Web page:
57.5 percent of Swiss residents voted to ban the construction of minarets in Switzerland on November 29. Adversaries of the ban say that such measures may affect the nation’s economy and its ties with the Muslim world. The initiators of the referendum plan to ban forced marriage and the wearing of cloaks among Muslims.
The project was proposed by the Swiss People’s Party (SVP), which has the largest faction in the parliament of the country. It took party members 18 months to collect the required number of signatures: the referendum took place only after 100,000 signatures were collected.
A message posted on the official website of the Swiss government says that the government respected the opinion expressed by the majority of Swiss residents and therefore banned the construction of minarets in the country. The decision passed as a result of the national referendum will be added to the Constitution of Switzerland too.
Switzerland has a 8-million-strong population, of which approximately 400,000 people practice Islam. There are only four minarets in the country’s mosques.
The results of the referendum show that the Swiss preferred not to follow recommendations from the government. The referendum proved that the population of the country was highly concerned about the growing number of migrants and the growing influence of Islam in the country, local mass media say.
SVP members and their followers say that minarets symbolize Shariah ideology, which can not be accepted in the Swiss society, Tribune de Geneve wrote. Official spokespeople for the party already said that the Swiss nation wanted to have neither minarets, nor Shariah laws in the country.
SVP’s campaign became quite a controversy both inside and outside Switzerland. Many people were concerned about the posters, which the party used to advertise the upcoming referendum. One of the posters depicted a woman in black overall against the background of black minarets and a Swiss flag. The slogan on the poster was saying: “Stop!” The posters were banned in a number of Swiss cantons.
SVP is not going to stop. The party intends to ban forced marriages and Muslim cloaks in the country.
Officials representing the Swiss government have already stated that the ban on the construction of minarets in Switzerland will not affect the construction of mosques. The results of the referendum do not reject the Muslim community, religion and culture, officials said.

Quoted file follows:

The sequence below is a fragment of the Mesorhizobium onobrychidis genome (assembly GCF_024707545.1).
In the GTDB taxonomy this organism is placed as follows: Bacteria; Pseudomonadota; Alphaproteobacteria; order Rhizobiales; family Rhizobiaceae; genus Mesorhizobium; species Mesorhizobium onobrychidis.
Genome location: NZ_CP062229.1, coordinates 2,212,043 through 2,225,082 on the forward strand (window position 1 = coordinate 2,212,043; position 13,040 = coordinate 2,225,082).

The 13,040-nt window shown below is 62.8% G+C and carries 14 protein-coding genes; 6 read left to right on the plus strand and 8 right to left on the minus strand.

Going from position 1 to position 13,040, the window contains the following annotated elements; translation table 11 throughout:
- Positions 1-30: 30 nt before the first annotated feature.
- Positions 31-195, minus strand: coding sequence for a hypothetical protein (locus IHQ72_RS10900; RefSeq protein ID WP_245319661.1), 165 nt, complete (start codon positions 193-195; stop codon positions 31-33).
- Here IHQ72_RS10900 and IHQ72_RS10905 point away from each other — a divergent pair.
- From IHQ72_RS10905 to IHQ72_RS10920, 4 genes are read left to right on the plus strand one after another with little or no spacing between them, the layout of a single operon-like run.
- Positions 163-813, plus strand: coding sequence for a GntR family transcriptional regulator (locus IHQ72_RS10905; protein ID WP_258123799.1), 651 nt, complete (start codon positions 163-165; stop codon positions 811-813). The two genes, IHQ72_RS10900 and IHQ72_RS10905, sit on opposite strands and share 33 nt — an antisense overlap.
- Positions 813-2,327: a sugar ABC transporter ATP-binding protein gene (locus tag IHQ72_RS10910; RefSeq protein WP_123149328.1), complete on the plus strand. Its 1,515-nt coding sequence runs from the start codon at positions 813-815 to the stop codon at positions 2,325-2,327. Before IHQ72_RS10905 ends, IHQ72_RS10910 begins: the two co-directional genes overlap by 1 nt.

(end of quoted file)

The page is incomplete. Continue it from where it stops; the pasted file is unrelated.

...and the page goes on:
Minarets are generally tall spires with onion-shaped or conical crowns, usually either free standing or taller than any associated support structure. As well as providing a visual cue to a Muslim community, the main function of the minaret is to provide a vantage point from which the call to prayer (adhan) is made. Call to prayer in Islam happens five times each day. These times are at sunrise, noon, day, sundown, and evening. In most modern mosques, the adhan is called not from the minaret but from the musallah, or prayer hall, via a microphone and speaker system.
Officials representing Islamic organizations of Switzerland stated that they were very surprised with the referendum. They claimed that Switzerland should be ashamed of the recent decision since the situation with Islam in the European country was always an example for other countries of the continent.
Officials representing other parties in Switzerland claimed that they would challenge the results of the referendum at the European Court of Human Rights. Numerous human rights organization claimed that the Swiss referendum violated freedom of religion and was a discrimination on racial and religious affiliation.
Many analysts say that the relations between Switzerland and Arab states will soon worsen because of the scandal. For instance, many Muslim states may boycott Swiss goods. The Swiss authorities are concerned about such a possibility too: the export of Swiss goods to Muslim states brings up to $14.4 billion of profit to the country a year.
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